The concept of terroir is at the base of the French wine Appellation d’origine contrôlée (AOC) system that has been the model for appellation and wine laws across the globe. At its core is the assumption that the land from which the grapes are grown imparts a unique quality that is specific to that growing site. The amount of influence and the scope that falls under the description of terroir has been a controversial topic in the wine industry. 


DAY 10:  Cézanne and Picasso!
Aix-en-Provence, birthplace of Paul Cézanne, bursts with Baroque architecture, sparkling fountains and lively terraces. Cézanne, who spent most of his life in Provence, was 42 years older than Picasso, and never met his disciple. It was Cézanne’s work that inspired Picasso and his Fauvist contemporary, Georges Braque, to focus on the substance of things rather than their appearance from a single viewpoint — and in doing so, they invented cubism. Picasso made no secret of the debt. “Cézanne is the father of us all,” he said soon after the French painter’s death, in 1906. It was a relationship that revolutionized modern art.

In 1959, Picasso, then in his 70’s, moved to Provence. It was partly to escape the glare of public life in Cannes, but mostly to be closer to Mont Saint-Victoire, the mountain near Aix-en-Provence that served as the subject of more than 40 paintings by Paul Cézanne, whom Picasso called “my one and only master.” After buying Château de Vauvenargues, at the base of the mountain, Picasso contacted his dealer, Daniel-Henry Kahnweiler. “I have just bought Cézanne’s St.-Victoire,” he boasted. “Which one?” the dealer asked, assuming Picasso was referring to a painting. “The original!” the artist replied. This was an essential acquisition for Picasso, who bought the site in 1958. Pablo and his wife, Jacqueline, rest here today under a statue of a curvaceous bronze nude by the artist.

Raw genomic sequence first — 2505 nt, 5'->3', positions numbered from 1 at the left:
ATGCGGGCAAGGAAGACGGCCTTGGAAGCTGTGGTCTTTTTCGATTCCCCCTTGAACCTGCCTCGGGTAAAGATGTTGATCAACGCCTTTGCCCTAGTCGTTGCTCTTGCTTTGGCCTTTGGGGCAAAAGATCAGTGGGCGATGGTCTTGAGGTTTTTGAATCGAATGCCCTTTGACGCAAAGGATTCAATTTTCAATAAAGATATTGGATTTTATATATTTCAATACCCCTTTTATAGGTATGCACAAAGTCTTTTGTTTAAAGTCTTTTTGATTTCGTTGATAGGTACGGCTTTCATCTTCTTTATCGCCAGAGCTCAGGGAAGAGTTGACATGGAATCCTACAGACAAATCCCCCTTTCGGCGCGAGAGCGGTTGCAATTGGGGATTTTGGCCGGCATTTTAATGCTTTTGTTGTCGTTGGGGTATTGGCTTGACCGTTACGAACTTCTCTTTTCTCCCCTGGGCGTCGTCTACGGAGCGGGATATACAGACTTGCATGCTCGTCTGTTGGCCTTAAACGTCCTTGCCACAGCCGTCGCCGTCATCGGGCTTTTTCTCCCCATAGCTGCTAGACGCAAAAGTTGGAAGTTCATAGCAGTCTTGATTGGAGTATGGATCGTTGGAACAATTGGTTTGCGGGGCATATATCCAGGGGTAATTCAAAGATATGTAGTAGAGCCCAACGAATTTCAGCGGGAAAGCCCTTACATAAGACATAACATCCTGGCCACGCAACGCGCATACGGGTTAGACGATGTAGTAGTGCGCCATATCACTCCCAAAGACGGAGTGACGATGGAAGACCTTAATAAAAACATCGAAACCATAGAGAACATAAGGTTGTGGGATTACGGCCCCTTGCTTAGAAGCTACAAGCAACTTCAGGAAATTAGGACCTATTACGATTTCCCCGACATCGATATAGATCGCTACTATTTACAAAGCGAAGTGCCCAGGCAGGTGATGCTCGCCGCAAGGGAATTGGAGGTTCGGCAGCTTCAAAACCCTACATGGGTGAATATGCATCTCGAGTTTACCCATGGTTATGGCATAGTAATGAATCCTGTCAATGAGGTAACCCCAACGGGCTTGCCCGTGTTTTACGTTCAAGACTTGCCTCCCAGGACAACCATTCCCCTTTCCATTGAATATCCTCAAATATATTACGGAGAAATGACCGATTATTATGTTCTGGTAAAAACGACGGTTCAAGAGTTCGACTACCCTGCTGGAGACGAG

Our tour of Aix will include the market, gorgeous back alleys and, time-permitting, a visit to “Atelier Cézanne,” the artist’s studio. In the late afternoon we’ll make the drive down the stunning Côte D’Azur to Nice. Sleep in Nice (B, D)


Matisse and Picasso

By Paul Trachtman, Smithsonian magazine, February 2003- If Henri Matisse was regarded as the father of modern art at the dawn of the 20th century, Pablo Picasso was sleeping with the same muse. Matisse and Picasso didn’t like each other’s paintings at first, but they seemed to sense at once the power each had to challenge and stimulate the other. For the rest of their lives each would keep a keen eye on the other’s new work, provoking each other to paint the same subjects, sometimes even with the same title. There are many ways to describe their relationship. It could be called a rivalry, a dialogue, a chess game—Matisse himself once compared it to a boxing match. But it also became the abiding friendship of two titans who, daring to paint the ugly, transformed our sense of beauty in art. 


DAY 11: Colorful Markets, A Michelin Star Lunch and Picasso Museum of Antibes
Our morning begins with an outing to the seaside town of Antibes. We’ll tour the colorful market, then step back into the world of Picasso. Chateau Grimaldi became the “Picasso Museum” on 27 December 1966. Picasso stayed here from mid-September to mid-November 1946 and produced a great deal of work: 23 paintings and 44 drawings which he donated to the town of Antibes. Beginning in 1952, many donations and purchases, including donations from Jacqueline Picasso in 1991, have greatly enriched the Picasso collection in the museum.

We have the perfect place to enjoy a gala farewell luncheon together, so we’ll make a toast to Pablo, art, food, love and life and the fabulous artistic journey we’ve made together!
Sleep in Nice, Côte d’Azur (B, L)


DAY 12: Your Journey Concludes
There is a group transfer to Nice Airport this morning. Have a bit of extra time?  Spend a few more days on the Cote d’Azur or catch a high speed train for Paris.

Bon Voyage!


Meet Your KPLU host Nancy Leson

Seattle Times food writer and KPLU commentator Nancy Leson serves up a bounty of information and culinary tips on Pacific Northwest food, cooking, dining and restaurants. A native Philadelphian, she spent nearly 20 years waiting tables before trading her apron and corkscrew for a writer’s notebook and keyboard. Nancy joined the Seattle Times as lead restaurant critic in 1998 and today keeps her finger on the pulse of the local food scene on her blog, All You Can Eat!